As a community manager or board member, you are put in contact with many different people (and their germs) throughout the course of your day. If you know you’re contagious, stay home! Oftentimes business can be conducted just as effectively via email and telephone.
    2. If you see something, say something.
      This concept can (and should) be applied across the board in any workplace environment. Is something damaged or broken in the office that might cause injury? Say something to the office manager so that it can be repaired. Has a fellow coworker been acting out of the ordinary lately and it’s a cause for concern? Contact your supervisor, Human Resources department, or even law enforcement depending on the situation.
      Familiarizing yourself with your workplace and coworkers is the key, because if you don’t know what’s normal, it’ll be harder to recognize the abnormal when it arises.
    3. Familiarize yourself with emergency exits.
      If an emergency arises, your initial instinct might be to panic. Try to take as much thinking out of the equation in the moment by familiarizing yourself with emergency exits before you need them, so that your movement is automatic. It’s a good idea to practice evacuation drills for this reason, as our brains will likely gravitate to our normal routes of getting into and out of the office.
    4. Keep your workspace neat and organized, and encourage the same from your coworkers.
      Extra clutter in an office space can be a detriment on many levels. When put in potential walkways, files, boxes, electrical cords, and more all become tripping hazards. In the case of electrical cords, an excess of plugged in office appliances (think space heaters, box fans, coffee makers, mini fridges, etc.) can create a fire hazard. And if that desk is cluttered with papers? That’s kindling. Slips and falls are the top workplace injury, so de-clutter to minimize the risk!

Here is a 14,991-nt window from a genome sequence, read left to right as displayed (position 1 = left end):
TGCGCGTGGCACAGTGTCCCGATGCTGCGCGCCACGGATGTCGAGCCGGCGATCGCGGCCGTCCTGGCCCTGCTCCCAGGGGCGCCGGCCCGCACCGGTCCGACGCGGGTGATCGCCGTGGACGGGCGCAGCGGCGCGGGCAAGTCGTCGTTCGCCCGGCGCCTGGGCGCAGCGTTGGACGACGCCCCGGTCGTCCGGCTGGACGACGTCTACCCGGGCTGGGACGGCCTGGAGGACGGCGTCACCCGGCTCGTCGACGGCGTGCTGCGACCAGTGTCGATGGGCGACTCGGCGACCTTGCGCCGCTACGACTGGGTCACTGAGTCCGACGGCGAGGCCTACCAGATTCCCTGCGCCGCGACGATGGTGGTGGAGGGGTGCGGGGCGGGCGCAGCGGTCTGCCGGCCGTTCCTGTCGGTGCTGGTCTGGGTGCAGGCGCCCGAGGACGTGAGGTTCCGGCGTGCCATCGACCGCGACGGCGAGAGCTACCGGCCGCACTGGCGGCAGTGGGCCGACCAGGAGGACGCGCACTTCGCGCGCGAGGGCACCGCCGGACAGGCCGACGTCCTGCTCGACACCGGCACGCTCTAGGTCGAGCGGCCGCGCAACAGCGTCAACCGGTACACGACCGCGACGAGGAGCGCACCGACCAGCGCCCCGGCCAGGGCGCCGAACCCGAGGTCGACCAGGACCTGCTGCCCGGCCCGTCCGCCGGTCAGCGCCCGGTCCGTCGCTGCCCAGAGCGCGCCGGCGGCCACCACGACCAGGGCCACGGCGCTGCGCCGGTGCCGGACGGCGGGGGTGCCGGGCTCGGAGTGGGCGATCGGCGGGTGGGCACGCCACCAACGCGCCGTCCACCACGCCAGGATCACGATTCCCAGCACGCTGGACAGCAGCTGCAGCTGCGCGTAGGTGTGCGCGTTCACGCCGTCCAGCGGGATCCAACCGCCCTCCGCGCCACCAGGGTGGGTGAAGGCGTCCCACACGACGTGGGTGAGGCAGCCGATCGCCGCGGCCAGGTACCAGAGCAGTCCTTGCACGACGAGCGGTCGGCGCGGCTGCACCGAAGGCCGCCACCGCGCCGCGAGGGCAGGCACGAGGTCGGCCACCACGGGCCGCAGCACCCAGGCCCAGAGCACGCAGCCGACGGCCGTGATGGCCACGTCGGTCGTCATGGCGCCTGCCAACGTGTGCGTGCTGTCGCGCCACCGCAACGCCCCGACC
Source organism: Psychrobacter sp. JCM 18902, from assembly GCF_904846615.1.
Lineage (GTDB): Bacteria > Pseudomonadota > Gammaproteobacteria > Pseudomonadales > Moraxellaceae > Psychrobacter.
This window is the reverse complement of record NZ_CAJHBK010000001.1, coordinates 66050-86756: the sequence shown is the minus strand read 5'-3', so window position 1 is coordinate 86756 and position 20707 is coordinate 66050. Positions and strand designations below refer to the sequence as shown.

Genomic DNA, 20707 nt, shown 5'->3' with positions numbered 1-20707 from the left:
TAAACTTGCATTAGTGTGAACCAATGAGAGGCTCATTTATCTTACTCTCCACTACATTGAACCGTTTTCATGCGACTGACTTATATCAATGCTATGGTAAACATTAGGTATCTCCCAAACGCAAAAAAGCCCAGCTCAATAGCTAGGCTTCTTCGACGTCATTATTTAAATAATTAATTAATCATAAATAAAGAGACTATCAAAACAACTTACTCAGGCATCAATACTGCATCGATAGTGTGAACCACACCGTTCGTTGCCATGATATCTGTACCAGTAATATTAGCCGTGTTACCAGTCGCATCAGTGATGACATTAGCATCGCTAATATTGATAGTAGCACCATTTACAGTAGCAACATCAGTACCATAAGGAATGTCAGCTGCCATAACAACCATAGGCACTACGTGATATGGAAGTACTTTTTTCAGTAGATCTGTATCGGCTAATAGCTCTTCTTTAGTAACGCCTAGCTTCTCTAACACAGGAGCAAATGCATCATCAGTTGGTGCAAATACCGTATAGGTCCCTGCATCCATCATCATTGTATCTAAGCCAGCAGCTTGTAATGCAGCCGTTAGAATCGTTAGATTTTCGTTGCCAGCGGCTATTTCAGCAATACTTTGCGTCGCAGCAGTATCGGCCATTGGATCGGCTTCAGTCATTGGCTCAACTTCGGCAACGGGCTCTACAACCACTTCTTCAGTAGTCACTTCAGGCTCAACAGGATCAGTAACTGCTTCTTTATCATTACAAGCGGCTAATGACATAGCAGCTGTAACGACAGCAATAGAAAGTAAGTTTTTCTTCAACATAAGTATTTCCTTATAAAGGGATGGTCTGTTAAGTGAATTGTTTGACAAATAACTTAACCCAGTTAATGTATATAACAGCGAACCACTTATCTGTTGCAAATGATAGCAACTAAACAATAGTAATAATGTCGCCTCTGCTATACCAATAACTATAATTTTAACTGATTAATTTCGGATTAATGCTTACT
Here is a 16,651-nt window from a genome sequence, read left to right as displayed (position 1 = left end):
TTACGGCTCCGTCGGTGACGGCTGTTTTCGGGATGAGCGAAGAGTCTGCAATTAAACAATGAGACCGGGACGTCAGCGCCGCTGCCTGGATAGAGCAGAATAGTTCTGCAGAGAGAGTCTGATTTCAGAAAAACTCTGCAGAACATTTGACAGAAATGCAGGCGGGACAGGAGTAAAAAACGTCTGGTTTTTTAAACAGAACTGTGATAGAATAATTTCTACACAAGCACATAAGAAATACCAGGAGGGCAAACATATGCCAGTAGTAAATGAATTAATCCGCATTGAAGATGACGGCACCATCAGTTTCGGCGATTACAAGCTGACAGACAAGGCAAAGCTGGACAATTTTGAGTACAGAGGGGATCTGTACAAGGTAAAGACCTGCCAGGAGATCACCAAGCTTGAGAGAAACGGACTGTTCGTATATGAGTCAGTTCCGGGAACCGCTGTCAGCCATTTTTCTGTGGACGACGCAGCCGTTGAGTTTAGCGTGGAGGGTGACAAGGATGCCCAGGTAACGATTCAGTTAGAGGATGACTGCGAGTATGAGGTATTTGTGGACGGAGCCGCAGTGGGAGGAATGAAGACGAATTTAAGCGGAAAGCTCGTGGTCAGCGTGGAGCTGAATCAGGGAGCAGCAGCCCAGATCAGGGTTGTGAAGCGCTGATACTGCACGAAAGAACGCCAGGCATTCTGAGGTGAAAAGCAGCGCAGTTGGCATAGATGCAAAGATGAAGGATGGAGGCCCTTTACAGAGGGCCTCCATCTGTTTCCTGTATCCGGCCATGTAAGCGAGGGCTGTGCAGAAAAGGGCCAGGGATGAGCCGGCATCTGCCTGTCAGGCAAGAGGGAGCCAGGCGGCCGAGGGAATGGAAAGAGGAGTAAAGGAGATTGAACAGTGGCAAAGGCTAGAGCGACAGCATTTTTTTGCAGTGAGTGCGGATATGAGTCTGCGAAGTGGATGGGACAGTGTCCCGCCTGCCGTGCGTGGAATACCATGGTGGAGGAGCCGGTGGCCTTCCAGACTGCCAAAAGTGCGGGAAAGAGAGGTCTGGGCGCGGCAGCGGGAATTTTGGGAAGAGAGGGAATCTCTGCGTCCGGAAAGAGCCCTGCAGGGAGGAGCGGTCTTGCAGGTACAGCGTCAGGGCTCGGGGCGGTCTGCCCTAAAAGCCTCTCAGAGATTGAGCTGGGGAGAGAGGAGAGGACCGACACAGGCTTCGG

5. Make it a team effort.
      If you don’t have an office safety policy (and you should), consider forming a committee to draft one and continually update it. Consider scheduling workplace safety training sessions; oftentimes local police departments will conduct an audit and session free of charge. Remember to stay engaged with your coworkers and encourage proper safety practices, and don’t be afraid to say something if you have a concern. Safety is a group effort!
  • 10/01/2017 12:05 PM | Anonymous member (Administrator)

    By Patricia A. Book, Ph. D., Willow Springs Community Association

    Should we install large, flashing “driver feedback” signs on our neighborhood streets?